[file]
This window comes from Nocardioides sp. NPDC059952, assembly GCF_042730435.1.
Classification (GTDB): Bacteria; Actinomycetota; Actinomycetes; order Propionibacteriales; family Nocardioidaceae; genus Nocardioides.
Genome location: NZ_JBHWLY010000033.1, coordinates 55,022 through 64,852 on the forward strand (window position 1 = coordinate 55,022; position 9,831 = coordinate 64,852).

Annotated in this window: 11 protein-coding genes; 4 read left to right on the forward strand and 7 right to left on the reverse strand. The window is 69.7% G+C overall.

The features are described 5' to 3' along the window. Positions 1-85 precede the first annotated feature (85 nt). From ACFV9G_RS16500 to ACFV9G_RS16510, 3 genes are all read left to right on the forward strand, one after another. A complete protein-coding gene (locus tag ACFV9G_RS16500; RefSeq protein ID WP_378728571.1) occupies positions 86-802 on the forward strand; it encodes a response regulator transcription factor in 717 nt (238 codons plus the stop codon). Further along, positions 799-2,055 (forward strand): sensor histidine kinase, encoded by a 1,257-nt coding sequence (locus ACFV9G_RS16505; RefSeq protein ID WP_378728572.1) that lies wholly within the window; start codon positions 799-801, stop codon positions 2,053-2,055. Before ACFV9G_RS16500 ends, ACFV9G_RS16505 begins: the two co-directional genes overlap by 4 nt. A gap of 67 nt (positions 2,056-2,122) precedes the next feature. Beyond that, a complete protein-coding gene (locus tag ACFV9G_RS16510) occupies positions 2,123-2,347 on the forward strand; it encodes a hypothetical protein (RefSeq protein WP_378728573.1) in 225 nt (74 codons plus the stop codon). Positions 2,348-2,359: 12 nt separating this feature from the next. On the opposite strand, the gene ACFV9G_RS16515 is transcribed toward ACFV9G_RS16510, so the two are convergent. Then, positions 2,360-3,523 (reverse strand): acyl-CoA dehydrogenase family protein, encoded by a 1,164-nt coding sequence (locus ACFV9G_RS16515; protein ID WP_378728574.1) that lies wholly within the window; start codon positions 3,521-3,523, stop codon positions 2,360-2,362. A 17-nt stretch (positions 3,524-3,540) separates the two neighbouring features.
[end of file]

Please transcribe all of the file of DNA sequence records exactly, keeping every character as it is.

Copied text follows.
This window comes from Nocardioides sp. NPDC059952, assembly GCF_042730435.1.
Classification (GTDB): Bacteria; Actinomycetota; Actinomycetes; order Propionibacteriales; family Nocardioidaceae; genus Nocardioides.
Genome location: NZ_JBHWLY010000033.1, coordinates 55,022 through 64,852 on the forward strand (window position 1 = coordinate 55,022; position 9,831 = coordinate 64,852).

Annotated in this window: 11 protein-coding genes; 4 read left to right on the forward strand and 7 right to left on the reverse strand. The window is 69.7% G+C overall.

The features are described 5' to 3' along the window. Positions 1-85 precede the first annotated feature (85 nt). From ACFV9G_RS16500 to ACFV9G_RS16510, 3 genes are all read left to right on the forward strand, one after another. A complete protein-coding gene (locus tag ACFV9G_RS16500; RefSeq protein ID WP_378728571.1) occupies positions 86-802 on the forward strand; it encodes a response regulator transcription factor in 717 nt (238 codons plus the stop codon). Further along, positions 799-2,055 (forward strand): sensor histidine kinase, encoded by a 1,257-nt coding sequence (locus ACFV9G_RS16505; RefSeq protein ID WP_378728572.1) that lies wholly within the window; start codon positions 799-801, stop codon positions 2,053-2,055. Before ACFV9G_RS16500 ends, ACFV9G_RS16505 begins: the two co-directional genes overlap by 4 nt. A gap of 67 nt (positions 2,056-2,122) precedes the next feature. Beyond that, a complete protein-coding gene (locus tag ACFV9G_RS16510) occupies positions 2,123-2,347 on the forward strand; it encodes a hypothetical protein (RefSeq protein WP_378728573.1) in 225 nt (74 codons plus the stop codon). Positions 2,348-2,359: 12 nt separating this feature from the next. On the opposite strand, the gene ACFV9G_RS16515 is transcribed toward ACFV9G_RS16510, so the two are convergent. Then, positions 2,360-3,523 (reverse strand): acyl-CoA dehydrogenase family protein, encoded by a 1,164-nt coding sequence (locus ACFV9G_RS16515; protein ID WP_378728574.1) that lies wholly within the window; start codon positions 3,521-3,523, stop codon positions 2,360-2,362. A 17-nt stretch (positions 3,524-3,540) separates the two neighbouring features.